Wherry on , 'St. Louis In The Gilded Age'

St. Louis In The Gilded Age. Forest Park History Museum. .

Reviewed by Peg Wherry
Published on H-SHGAPE (April, 1996)

"St. Louis in the Gilded Age" is a major installation at the History Museum, Forest Park, St. Louis. Billed as "the largest exhibition the Missouri Historical Society has ever mounted," it will be in place through 1998. I spent part of an afternoon there recently and offer this report from a traveler's notebook (as distinct from a full-fledged museum review). <p> A sign at the entry to the exhibit (which fills three or four galleries) presents the Gilded Age as "a double-edged metaphor" for a time of "lavish ornamentation [over] a world of corruption and poverty." The brochure calls the Gilded Age "a time of glittering wealth and crushing poverty, of grand ambitions and grim inequity." <p> This double-edged approach indeed shapes the exhibit. Immediately inside the entrance is a display of a Victorian parlor, with what-not, sofa, a woman's dress, florid wallpaper, and plenty of bric-a-brac, including a large mirror in a gilt frame. In addition to exemplifying period decor, the mirror, by reflecting an image of the museum patron, puts the viewer directly into the scene. From another angle, the mirror ("lavish ornamentation") serves as a projection screen for slides presenting factoids ("crushing poverty" and "grim inequity") about Gilded Age St. Louis: the amount of manure generated each day (twenty-three tons), crime statistics for a particular year, etc. <p> Economic conditions, social class, and ethnicity serve as paradigms for the exhibit. In addition to featuring tools of various trades (including an early industrial time clock), the installation presents U.S. economic statistics. The same graph of unemployment from 1875-1900 is used several times, and significant space is devoted to the general strike of 1877. Text panels from Henry George and Andrew Carnegie are displayed side- by-side, and gritty street-level photos are juxtaposed with illustrations from Camille Dry's <cite>Pictorial St. Louis</cite>, a booster book dedicated to promoting St. Louis as "The Future Great" in competition with Chicago. <p> One powerful object--a massive engraved silver soup tureen--depicts economic divisions. (I imagine a curator seeing this thing and thinking, "Wow. This kind of says it all about the Gilded Age. Let's do a show.") The tureen is from the estate of James Paramore, whose major contribution to the St. Louis economy was to combine cotton processing and transportation into a single facility. The handle on the lid of the tureen is a replica of a railroad car loaded with cotton bales; the side facing the viewer is an engraving of a hydraulic cotton compress; the other side (out of view) is said to depict African-Americans picking cotton. Thus, says the accompanying text, this set of silver "unintentionally revealed how urban industrialism depended on exploitation of rural southern labor." <p> Not being a local, I didn't spend much time in the section on City Life, in favor of a closer look at the gallery on private life (the terminating cul-de-sac of the exhibit). This area includes quite detailed replicas of middle and upper-class parlors and a working class kitchen. The poor are represented by an immense photo of rows of cots in a shelter for the homeless. Even granting that the poor may not have had many material artifacts to leave behind, this two-dimensional treatment of the lowest socio-economic class seems rather like an easy way out. <p> The brochure for the exhibit mentions the use of electronic media such as videotape and computer simulations. The videotape is on the construction of the Eads Bridge and suffers primarily from a lack of seating (three's a crowd). The computer simulation uses a touch-screen to match viewers with Gilded Age counterparts and is a pretty clever idea. You touch the screen to select your age and sex, touch again for class, and a screen pops up showing someone fitting those characteristics. The data base is the 1880 census, and the screen gives "your" name, ethnic background, occupation, and situations of your family members. Another touch of the screen brings up data (education level, ethnicity, occupation) on people living in that particular block. <p> So far so good, and I was dazzled--until my husband sat down. He entered his age, sixty, and got a dead-end screen reading only, "Average life expectancy for American men was under 50 years in 1880." So he tried fifty-nine and got the same message. He tried upper as well as middle class, and got the same dead-end. I tried the same thing for a woman and got the same message. Between us, we probably tried at least a half-dozen times to find a senior citizen in St. Louis in 1880, with no success. <p> We finally relinquished the screen to other viewers and left dissatisfied. Surely there is another way to convey the concept of life expectancy. (I now wish I had tried age two to see if I would be congratulated on surviving infancy--I rather doubt it.) It seems to me that special programming must have been required to quit matching people at an arbitrarily selected age, and I find it hard to imagine that there were whole city blocks without citizens aged fifty-nine or over. <p> This is a more serious flaw when seen against the museum's earnest commitment to make the exhibit as inclusive as possible. I imagine a grandparent and small child using this exhibit together and the child finally wondering aloud if they didn't have grandpas back then. (It also seems short-sighted to exclude museum patrons who are of an age to remember the museum in a will or trust, but perhaps I'm being over-sensitive.) <p> This disappointment aside, the exhibit is rich in both artifacts displayed and interpretation of them. While the emphasis on class and ethnicity becomes a little insistent, it enables the displays to be diverse and engaging without becoming politically correct from either end of the spectrum. The "double-edged metaphor" of the Gilded Age as a powerful shaping device probably is effective with the casual viewer; somewhere into my second hour it began to seem confining or reductive. <p> The History Museum, at Lindell and DeBaliviere in Forest Park, is open Tuesday through Sunday from 9:30 a.m. to 5 p.m.; there is no admission charge. The companion book, <cite>St. Louis in the Gilded Age</cite>, is by Katharine T. Corbett and Howard S. Miller. You can call for information at (312) 746-4599. <p>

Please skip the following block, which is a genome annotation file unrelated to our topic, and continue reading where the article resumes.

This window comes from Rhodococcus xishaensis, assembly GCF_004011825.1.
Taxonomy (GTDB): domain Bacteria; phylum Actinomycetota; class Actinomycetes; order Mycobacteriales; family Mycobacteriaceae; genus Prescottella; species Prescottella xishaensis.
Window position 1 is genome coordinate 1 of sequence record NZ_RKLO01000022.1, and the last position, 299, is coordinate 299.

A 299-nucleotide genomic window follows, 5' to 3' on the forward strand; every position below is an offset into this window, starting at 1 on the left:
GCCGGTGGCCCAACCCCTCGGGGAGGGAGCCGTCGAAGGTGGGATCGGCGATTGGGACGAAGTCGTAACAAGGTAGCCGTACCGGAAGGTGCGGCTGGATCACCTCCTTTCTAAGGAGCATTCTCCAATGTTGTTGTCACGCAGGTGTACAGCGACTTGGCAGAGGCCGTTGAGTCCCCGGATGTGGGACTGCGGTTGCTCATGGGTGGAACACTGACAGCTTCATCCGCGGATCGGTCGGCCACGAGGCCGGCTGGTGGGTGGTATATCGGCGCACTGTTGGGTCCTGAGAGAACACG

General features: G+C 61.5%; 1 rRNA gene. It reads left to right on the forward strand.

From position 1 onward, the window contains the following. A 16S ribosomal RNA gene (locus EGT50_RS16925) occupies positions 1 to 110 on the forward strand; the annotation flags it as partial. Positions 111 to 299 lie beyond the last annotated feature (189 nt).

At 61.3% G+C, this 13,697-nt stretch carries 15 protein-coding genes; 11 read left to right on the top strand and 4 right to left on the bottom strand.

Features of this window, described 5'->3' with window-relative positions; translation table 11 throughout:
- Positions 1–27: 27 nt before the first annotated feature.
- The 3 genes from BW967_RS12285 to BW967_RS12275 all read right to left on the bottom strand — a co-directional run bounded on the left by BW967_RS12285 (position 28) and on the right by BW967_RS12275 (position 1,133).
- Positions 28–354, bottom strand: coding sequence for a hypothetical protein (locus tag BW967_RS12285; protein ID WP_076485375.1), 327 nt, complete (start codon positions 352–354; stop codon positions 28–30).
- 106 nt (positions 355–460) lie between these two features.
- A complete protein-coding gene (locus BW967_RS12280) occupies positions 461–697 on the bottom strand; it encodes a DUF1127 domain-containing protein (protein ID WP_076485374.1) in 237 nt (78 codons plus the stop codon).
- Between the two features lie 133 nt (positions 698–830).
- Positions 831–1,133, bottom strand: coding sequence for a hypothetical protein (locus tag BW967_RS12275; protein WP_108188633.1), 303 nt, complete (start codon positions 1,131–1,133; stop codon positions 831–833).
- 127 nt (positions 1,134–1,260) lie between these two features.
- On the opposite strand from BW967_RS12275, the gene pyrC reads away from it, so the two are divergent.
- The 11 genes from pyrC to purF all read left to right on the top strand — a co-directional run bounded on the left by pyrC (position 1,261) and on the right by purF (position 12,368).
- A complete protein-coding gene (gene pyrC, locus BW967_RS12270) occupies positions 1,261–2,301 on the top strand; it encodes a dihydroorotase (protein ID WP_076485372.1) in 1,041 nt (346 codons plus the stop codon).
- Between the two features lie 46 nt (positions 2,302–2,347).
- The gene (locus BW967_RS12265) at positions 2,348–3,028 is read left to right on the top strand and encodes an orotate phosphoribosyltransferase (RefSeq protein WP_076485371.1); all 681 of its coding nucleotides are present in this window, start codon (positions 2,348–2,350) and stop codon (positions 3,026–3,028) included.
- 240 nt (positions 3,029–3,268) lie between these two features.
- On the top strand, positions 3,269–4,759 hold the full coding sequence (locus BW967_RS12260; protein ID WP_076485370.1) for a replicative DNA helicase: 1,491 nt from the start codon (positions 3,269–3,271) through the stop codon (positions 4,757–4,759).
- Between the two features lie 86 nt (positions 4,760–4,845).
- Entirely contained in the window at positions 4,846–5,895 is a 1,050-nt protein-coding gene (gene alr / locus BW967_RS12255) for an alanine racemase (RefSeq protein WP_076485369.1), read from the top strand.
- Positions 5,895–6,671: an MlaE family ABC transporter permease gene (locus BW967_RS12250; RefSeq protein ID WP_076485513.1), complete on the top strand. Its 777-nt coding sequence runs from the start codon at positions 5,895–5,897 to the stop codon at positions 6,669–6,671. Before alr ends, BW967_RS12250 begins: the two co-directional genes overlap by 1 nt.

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Citation: Peg Wherry. Review of , St. Louis In The Gilded Age. H-SHGAPE, H-Net Reviews. April, 1996.
URL: http://www.h-net.org/reviews/showrev.php?id=14849